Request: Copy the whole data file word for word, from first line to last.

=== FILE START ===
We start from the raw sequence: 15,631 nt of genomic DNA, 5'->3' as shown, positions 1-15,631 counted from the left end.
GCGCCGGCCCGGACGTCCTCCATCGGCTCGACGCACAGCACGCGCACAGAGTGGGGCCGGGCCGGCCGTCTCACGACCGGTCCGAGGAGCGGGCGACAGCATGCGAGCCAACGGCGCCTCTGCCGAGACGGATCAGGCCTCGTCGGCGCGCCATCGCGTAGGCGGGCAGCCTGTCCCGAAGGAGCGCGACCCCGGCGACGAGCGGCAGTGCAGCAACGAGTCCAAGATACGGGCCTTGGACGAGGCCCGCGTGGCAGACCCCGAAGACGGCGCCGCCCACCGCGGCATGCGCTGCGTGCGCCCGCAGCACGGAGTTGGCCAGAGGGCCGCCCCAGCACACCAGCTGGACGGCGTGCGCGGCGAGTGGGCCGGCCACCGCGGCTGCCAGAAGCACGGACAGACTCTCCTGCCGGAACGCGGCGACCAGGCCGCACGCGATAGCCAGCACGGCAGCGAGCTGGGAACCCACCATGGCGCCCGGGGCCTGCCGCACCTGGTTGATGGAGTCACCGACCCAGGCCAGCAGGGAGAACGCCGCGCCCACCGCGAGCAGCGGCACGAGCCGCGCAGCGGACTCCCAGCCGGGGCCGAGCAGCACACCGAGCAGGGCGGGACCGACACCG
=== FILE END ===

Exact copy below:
We start from the raw sequence: 15,631 nt of genomic DNA, 5'->3' as shown, positions 1-15,631 counted from the left end.
GCGCCGGCCCGGACGTCCTCCATCGGCTCGACGCACAGCACGCGCACAGAGTGGGGCCGGGCCGGCCGTCTCACGACCGGTCCGAGGAGCGGGCGACAGCATGCGAGCCAACGGCGCCTCTGCCGAGACGGATCAGGCCTCGTCGGCGCGCCATCGCGTAGGCGGGCAGCCTGTCCCGAAGGAGCGCGACCCCGGCGACGAGCGGCAGTGCAGCAACGAGTCCAAGATACGGGCCTTGGACGAGGCCCGCGTGGCAGACCCCGAAGACGGCGCCGCCCACCGCGGCATGCGCTGCGTGCGCCCGCAGCACGGAGTTGGCCAGAGGGCCGCCCCAGCACACCAGCTGGACGGCGTGCGCGGCGAGTGGGCCGGCCACCGCGGCTGCCAGAAGCACGGACAGACTCTCCTGCCGGAACGCGGCGACCAGGCCGCACGCGATAGCCAGCACGGCAGCGAGCTGGGAACCCACCATGGCGCCCGGGGCCTGCCGCACCTGGTTGATGGAGTCACCGACCCAGGCCAGCAGGGAGAACGCCGCGCCCACCGCGAGCAGCGGCACGAGCCGCGCAGCGGACTCCCAGCCGGGGCCGAGCAGCACACCGAGCAGGGCGGGACCGACACCG